Image of UK Supreme Court building, via Alex Faundez on flickrNo, not the Irish Supreme Court, but the new UK Supreme Court. There’s quite a lot of coverage in the UK media and blawgopshere today about the new Court at the apex of UK’s judicial system, which opens for business today, on time and on budget, in a refurbished former criminal court, after a difficult gestation. David Pannick argues in the Times today that, however unhappy its origins, the opening of a new Supreme Court is an important commitment to the rule of law. Much of the media interest turns on the fact that the Court will be televised. For example, one of the pieces in the Times is headlined that TV coverage means justice really will be seen to be done:

The reform has taken a number of steps over 20 years: a Bar Council report chaired by Jonathan Caplan, QC, in 1989, the filming of parts of the Shipman inquiry and the Hutton inquiry and the 2004 pilot project in the Court of Appeal all moved the issue of cameras in court forward. … The footage will be filmed and recorded by the court and made available by a feed to broadcasters, … [and] can be used only for news, current affairs and educational and legal training programmes.


Towards an All Black Book?

All Blacks' Silver Fern, via WikipediaBy way of update to my post on Legal Citation, I note that Geoff McLay on 15 Lambton Quay (the Faculty Blog for the Victoria University of Wellington Faculty of Law) writes:

The proposed uniform legal style guide for New Zealand

A group of academics, editors and publishers led by myself and Justice Chambers has been developing a uniform New Zealand legal style guide. We hope that the guide will adopted by all New Zealand publishers, law schools and courts. We have released a consultation version. Any comments would be gratefully received and may be sent to Geoff McLay. The project has been supported by the New Zealand Law Foundation.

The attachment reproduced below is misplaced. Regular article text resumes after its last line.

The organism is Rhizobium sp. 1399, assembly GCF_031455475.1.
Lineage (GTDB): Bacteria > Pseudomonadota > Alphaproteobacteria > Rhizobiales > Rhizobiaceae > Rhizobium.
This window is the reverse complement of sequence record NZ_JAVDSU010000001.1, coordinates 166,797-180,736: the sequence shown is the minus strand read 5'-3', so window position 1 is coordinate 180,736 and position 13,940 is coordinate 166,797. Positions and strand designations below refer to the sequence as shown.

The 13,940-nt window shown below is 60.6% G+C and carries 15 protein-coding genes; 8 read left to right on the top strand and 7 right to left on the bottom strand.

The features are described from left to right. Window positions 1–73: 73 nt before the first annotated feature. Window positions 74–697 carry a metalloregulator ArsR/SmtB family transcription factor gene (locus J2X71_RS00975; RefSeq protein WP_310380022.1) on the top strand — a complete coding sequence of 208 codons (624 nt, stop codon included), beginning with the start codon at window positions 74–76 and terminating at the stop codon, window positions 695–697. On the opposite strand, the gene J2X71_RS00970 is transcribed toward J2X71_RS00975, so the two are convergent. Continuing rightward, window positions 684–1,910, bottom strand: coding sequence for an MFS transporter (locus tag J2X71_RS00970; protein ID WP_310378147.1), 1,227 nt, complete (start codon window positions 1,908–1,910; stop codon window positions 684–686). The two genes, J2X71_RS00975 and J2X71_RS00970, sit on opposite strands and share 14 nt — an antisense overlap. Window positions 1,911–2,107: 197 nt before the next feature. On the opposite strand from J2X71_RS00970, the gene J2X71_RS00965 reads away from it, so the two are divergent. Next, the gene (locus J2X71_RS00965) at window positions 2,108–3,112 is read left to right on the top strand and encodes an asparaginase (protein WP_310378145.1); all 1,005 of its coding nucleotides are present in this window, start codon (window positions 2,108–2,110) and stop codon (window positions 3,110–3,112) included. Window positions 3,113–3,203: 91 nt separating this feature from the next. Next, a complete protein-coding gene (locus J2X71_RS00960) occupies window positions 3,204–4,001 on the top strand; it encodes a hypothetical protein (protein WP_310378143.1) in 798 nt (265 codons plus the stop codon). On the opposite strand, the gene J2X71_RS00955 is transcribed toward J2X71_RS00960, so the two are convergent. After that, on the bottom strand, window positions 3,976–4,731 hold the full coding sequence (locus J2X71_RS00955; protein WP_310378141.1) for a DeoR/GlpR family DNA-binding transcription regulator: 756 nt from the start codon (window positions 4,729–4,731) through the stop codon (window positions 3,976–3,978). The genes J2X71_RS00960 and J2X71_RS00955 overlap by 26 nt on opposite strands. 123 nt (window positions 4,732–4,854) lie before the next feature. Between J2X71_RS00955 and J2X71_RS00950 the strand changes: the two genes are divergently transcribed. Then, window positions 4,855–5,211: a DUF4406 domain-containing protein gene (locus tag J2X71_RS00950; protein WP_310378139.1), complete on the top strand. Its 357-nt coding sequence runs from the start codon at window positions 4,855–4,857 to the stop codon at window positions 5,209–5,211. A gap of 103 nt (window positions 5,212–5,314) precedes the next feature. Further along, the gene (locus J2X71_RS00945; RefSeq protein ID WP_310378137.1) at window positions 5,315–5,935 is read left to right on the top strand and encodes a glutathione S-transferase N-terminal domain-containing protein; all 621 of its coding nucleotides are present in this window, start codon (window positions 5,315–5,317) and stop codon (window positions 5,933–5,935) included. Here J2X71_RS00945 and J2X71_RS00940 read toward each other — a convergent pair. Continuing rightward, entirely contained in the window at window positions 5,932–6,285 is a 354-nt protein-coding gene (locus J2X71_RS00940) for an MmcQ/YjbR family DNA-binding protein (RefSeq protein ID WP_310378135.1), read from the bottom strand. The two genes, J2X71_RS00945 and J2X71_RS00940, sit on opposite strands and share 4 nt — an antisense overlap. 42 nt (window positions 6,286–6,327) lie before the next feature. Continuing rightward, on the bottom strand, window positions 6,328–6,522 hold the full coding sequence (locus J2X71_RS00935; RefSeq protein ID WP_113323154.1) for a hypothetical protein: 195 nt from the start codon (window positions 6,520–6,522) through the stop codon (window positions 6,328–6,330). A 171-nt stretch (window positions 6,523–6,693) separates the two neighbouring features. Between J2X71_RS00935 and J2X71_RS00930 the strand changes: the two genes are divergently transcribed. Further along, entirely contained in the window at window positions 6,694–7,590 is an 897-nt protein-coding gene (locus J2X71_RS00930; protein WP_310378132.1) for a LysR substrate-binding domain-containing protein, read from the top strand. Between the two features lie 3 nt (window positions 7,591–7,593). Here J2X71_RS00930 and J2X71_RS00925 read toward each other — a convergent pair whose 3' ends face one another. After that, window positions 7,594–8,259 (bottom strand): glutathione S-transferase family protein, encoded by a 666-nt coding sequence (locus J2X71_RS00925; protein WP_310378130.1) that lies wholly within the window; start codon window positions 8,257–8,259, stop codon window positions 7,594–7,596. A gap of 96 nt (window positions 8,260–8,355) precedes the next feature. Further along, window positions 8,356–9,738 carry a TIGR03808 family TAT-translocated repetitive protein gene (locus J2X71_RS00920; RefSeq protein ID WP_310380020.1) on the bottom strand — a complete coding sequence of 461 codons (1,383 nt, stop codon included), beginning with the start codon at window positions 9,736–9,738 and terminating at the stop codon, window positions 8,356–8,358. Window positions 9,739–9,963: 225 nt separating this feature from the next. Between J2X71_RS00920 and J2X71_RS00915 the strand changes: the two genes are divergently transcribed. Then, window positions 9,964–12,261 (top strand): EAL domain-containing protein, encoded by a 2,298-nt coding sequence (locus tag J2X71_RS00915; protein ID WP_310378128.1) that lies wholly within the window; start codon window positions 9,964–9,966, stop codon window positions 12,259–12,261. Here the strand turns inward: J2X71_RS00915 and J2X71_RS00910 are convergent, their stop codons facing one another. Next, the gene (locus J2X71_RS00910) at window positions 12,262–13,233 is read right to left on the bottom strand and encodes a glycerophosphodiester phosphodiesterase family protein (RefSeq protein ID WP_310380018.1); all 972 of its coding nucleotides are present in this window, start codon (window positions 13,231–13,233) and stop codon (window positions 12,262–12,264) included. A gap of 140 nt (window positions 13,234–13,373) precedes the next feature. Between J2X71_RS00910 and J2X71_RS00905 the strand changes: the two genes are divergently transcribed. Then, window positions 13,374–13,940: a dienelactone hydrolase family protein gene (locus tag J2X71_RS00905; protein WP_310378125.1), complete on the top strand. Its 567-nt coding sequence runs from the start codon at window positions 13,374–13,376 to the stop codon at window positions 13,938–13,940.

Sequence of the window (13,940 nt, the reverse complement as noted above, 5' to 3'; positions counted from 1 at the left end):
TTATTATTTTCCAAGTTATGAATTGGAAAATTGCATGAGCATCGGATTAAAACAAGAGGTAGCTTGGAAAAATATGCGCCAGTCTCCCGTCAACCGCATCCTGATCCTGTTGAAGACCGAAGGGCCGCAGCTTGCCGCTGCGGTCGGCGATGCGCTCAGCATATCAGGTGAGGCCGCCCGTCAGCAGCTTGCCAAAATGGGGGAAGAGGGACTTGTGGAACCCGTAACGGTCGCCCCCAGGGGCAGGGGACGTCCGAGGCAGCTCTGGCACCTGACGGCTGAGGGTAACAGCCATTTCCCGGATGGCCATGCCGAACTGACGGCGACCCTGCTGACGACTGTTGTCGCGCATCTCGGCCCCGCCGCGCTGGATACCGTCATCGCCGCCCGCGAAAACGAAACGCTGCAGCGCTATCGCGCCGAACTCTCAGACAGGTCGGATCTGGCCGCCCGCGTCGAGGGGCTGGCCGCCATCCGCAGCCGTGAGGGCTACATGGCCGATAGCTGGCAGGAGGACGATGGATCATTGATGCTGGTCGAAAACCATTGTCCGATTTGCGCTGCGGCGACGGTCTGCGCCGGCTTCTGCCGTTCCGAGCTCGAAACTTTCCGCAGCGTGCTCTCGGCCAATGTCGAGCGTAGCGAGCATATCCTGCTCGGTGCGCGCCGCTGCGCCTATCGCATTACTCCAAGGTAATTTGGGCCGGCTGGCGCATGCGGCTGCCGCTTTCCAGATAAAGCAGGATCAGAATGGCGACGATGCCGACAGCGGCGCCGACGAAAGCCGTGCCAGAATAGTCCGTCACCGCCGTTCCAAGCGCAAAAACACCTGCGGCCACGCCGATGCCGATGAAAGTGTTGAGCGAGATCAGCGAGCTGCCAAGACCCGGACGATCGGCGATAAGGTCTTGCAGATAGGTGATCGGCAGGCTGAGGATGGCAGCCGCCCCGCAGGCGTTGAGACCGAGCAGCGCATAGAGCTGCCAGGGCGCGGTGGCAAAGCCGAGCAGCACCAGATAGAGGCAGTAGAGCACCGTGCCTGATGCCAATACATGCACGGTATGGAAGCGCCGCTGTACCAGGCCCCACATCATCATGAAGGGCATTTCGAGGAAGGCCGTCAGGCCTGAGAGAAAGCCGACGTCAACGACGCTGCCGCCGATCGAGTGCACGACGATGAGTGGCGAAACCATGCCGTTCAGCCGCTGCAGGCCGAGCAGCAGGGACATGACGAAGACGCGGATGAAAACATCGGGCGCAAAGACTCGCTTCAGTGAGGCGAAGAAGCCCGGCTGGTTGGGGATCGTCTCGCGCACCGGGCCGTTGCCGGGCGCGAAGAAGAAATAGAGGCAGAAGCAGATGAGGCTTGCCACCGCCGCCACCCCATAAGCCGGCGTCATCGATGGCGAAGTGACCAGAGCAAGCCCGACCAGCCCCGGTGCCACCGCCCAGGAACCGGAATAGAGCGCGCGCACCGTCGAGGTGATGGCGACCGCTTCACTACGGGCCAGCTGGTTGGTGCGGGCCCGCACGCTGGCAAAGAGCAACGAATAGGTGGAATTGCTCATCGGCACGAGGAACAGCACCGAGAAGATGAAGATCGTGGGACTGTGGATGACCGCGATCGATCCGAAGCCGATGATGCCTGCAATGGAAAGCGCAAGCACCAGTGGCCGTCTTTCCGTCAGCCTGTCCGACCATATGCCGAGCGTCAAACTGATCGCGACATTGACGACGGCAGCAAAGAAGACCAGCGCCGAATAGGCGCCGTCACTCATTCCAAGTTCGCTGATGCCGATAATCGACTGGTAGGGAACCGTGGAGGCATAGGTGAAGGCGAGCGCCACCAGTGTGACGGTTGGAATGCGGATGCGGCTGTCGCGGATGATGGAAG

Will there be lots of full stops? Given that the dominant US style is the Blue Book, perhaps we should call any New Zealand style guide the All Black Book?

Bonus link: Gary Slapper has an entertaining Summer Quiz in today’s Times.

So, does Irish law now recognise a journalist source privilege?

The Four Courts, by Darragh Sherwin, via Flickr.As I wrote in my previous post, the Supreme Court in Mahon Tribunal v Keena [2009] IESC 64 (31 July 2009) (also here (pdf)) allowed the appeal against the decision of the High Court in Mahon v Keena [2007] IEHC 348 (23 October 2007). Fennelly J delivered the judgment of the Court, in which Murray CJ and Geoghegan, Macken and Finnegan JJ concurred, and its effect is that two Irish Times journalists could decline to answer questions about their sources (unsurprisingly, there is a lot of coverage in that paper: see here, here, here, here and here).

1. Introduction
There are at least three important aspects to Fennelly J’s decision. The first relates to his almost exclusive reliance on the European Convention on Human Rights (ECHR), rather than the Irish Constitution. The second relates to his approach to the issues in general and to his treatment of the High Court judgment in particular: in short, he felt that the High Court had overstated the balance against the appellants. And the third relates to what he had to say about the nature of a journalist source privilege: in short, he preferred to avoid such language in favour simply of a balancing test. Taking all these issues into account, I’m not convinced that it is an unequivocal recognition of a journalist source privilege as a matter of Irish law; instead, it seems to me that this is a very carefully circumscribed decision which is, at best, a muted victory for the journalists. (more…)

Is Lady Chatterley’s Lover obscene?

Cover of first Penguin edition of 'Lady Chatterley's Lover' via the Bristol University siteNo, at least so far as the law is concerned. But after its initial publication in 1928, it was not until the 1960s that litigation in the US and the UK allowed it to become generally available. An op-ed by Fred Kaplan in the today’s New York Times, entitled The Day Obscenity Became Art, (with added links) tells us that